Decline and after cricket[edit]

Place's benefit year was in 1952 and raised £6,297; at the time this figure was only bettered by the benefits of Washbrook and Dick Pollard, and demonstrated his popularity with the Lancashire fans.[3] The last time Place passed 1,000 runs in a season was in 1953.[2] In 1954 he averaged a disappointing 21.64 with only one century, but the 1955 season was leaner still, amassing only 179 runs from 10 matches.[2] At the age of 40, Place was released by Lancashire, and on being told his career with Lancashire was over he broke down in tears.[1]

He became a first-class umpire, and although he enjoyed the job he disliked being separated from his family and quit after one season. Of Place's umpiring, Peter Tinniswood said "I am reminded here of that great and saintly Lancashire cricketer, Mr Winston Place, who on retiring from the first-class game took up umpiring. He resigned from his position, however, because such was his goodness and benevolence, he could not bear to give people out. God is rather like Winston Place".[3] On retiring, he became a newsagent in his home town of Rawtenstall, even playing for the town's cricket team, living with his wife and two daughters. He died on 25 January 2002.[3]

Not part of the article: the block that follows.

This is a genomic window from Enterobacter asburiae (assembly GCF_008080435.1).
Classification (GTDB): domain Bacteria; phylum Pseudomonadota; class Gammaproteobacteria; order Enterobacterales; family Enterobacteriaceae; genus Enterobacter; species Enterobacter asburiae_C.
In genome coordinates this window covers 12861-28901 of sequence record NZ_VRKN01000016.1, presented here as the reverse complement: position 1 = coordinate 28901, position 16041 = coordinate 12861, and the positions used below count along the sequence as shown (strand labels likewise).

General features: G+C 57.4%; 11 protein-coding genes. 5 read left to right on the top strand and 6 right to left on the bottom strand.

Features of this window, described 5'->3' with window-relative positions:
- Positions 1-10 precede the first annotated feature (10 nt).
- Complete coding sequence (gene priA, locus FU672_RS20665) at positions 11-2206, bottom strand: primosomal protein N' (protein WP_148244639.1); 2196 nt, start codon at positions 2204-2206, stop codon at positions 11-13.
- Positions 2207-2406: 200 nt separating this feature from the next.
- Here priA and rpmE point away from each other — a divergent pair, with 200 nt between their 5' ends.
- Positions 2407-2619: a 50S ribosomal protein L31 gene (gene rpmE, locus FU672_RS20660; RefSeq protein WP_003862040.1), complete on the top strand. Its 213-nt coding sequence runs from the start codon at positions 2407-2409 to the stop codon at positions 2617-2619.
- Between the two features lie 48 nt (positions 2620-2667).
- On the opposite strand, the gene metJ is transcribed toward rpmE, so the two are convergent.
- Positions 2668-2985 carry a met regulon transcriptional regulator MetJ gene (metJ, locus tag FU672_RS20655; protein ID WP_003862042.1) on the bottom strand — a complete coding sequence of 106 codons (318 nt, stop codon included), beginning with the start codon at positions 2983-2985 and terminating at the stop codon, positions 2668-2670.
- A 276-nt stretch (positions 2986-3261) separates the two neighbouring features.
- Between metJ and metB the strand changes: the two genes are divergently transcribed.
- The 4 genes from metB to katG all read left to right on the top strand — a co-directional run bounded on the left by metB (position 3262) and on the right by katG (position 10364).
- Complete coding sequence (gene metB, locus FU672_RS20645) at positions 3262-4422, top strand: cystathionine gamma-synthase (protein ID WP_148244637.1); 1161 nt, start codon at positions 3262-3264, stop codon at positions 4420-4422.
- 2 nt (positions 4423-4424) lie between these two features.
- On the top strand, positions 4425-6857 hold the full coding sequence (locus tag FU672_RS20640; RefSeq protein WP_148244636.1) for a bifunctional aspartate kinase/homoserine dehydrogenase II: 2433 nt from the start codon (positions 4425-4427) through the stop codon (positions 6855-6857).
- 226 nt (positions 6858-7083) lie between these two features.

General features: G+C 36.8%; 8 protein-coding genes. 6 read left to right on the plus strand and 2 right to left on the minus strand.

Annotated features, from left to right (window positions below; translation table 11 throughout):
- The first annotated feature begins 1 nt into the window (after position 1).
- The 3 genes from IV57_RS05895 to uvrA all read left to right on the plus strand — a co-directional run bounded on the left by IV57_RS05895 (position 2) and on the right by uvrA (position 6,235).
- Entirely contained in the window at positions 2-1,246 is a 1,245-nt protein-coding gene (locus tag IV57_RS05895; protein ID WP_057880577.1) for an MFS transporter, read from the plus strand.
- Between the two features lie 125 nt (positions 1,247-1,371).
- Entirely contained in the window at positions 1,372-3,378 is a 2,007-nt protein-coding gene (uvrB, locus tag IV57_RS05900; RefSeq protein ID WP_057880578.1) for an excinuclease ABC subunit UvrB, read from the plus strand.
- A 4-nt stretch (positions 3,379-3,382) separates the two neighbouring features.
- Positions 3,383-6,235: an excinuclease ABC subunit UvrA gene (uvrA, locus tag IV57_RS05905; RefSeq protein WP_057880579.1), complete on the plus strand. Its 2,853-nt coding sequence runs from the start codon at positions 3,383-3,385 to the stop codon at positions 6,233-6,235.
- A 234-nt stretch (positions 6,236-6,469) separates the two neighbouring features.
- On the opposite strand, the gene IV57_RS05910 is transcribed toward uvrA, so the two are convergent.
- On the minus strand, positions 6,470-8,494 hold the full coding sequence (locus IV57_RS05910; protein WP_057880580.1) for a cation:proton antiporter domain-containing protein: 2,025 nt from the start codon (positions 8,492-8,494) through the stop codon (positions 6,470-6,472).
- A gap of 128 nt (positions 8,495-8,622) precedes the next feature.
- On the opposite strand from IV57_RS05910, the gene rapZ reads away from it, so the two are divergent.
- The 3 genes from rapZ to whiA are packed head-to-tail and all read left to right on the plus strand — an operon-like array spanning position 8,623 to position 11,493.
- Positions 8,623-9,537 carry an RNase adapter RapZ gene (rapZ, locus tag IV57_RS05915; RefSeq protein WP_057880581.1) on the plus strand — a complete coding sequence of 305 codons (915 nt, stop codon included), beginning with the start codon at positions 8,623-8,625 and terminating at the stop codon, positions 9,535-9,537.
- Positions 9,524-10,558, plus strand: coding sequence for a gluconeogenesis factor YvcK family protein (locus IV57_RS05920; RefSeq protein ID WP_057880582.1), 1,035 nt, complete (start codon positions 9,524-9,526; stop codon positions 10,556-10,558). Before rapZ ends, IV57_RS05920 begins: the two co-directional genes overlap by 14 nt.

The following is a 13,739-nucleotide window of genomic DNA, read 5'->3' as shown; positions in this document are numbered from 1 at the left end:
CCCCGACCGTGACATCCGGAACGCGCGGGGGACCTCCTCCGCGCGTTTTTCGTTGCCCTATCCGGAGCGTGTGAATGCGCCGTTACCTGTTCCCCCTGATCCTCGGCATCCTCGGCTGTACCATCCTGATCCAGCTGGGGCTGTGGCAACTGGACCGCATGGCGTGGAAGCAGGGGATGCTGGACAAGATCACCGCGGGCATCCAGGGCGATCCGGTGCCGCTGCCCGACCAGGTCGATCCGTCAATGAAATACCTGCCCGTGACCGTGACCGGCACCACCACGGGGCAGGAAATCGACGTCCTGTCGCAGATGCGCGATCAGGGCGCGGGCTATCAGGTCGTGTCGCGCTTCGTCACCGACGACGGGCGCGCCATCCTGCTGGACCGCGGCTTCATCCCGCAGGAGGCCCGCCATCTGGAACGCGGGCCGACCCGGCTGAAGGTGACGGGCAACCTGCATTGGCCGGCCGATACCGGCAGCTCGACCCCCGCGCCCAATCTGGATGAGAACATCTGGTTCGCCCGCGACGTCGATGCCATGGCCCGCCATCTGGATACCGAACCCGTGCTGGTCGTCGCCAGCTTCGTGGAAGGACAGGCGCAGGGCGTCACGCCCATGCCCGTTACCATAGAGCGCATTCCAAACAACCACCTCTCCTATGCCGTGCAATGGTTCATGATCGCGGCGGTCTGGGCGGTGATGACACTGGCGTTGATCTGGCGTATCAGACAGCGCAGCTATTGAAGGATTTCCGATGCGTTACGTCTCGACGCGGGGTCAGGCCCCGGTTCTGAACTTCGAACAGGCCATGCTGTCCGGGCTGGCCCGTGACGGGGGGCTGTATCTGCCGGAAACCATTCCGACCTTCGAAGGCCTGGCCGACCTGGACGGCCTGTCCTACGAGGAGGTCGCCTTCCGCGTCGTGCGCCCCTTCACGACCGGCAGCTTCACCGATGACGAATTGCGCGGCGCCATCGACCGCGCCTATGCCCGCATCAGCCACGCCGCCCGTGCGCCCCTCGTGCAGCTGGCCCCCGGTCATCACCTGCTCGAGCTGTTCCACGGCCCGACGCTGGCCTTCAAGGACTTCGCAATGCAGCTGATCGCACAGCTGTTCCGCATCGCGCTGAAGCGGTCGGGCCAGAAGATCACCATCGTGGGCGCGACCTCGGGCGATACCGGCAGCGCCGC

1. ^ a b c d e f g Winston Place Wisden obituary, Retrieved on 17 December 2008.
  2. ^ a b c d e f g First-class batting and fielding in each season by Winston Place, Retrieved on 17 December 2008.
  3. ^ a b c d e f g h i j Winston Place, The Daily Telegraph, 2 February 2002 Retrieved on 18 December 2008.
  4. ^ Winston Place, Retrieved on 18 December 2008.
  5. ^ First-class matches played by Winston Place (324), Retrieved on 18 December 2008.
  6. ^ a b Derek Hodgson (9 February 2002), Winston Place, The Independent Retrieved on 18 December 2008.
  7. ^ f17575, t293: West Indies v England Marylebone Cricket Club in West Indies 1947/48 (1st Test), Retrieved on 18 December 2008.

External links[edit]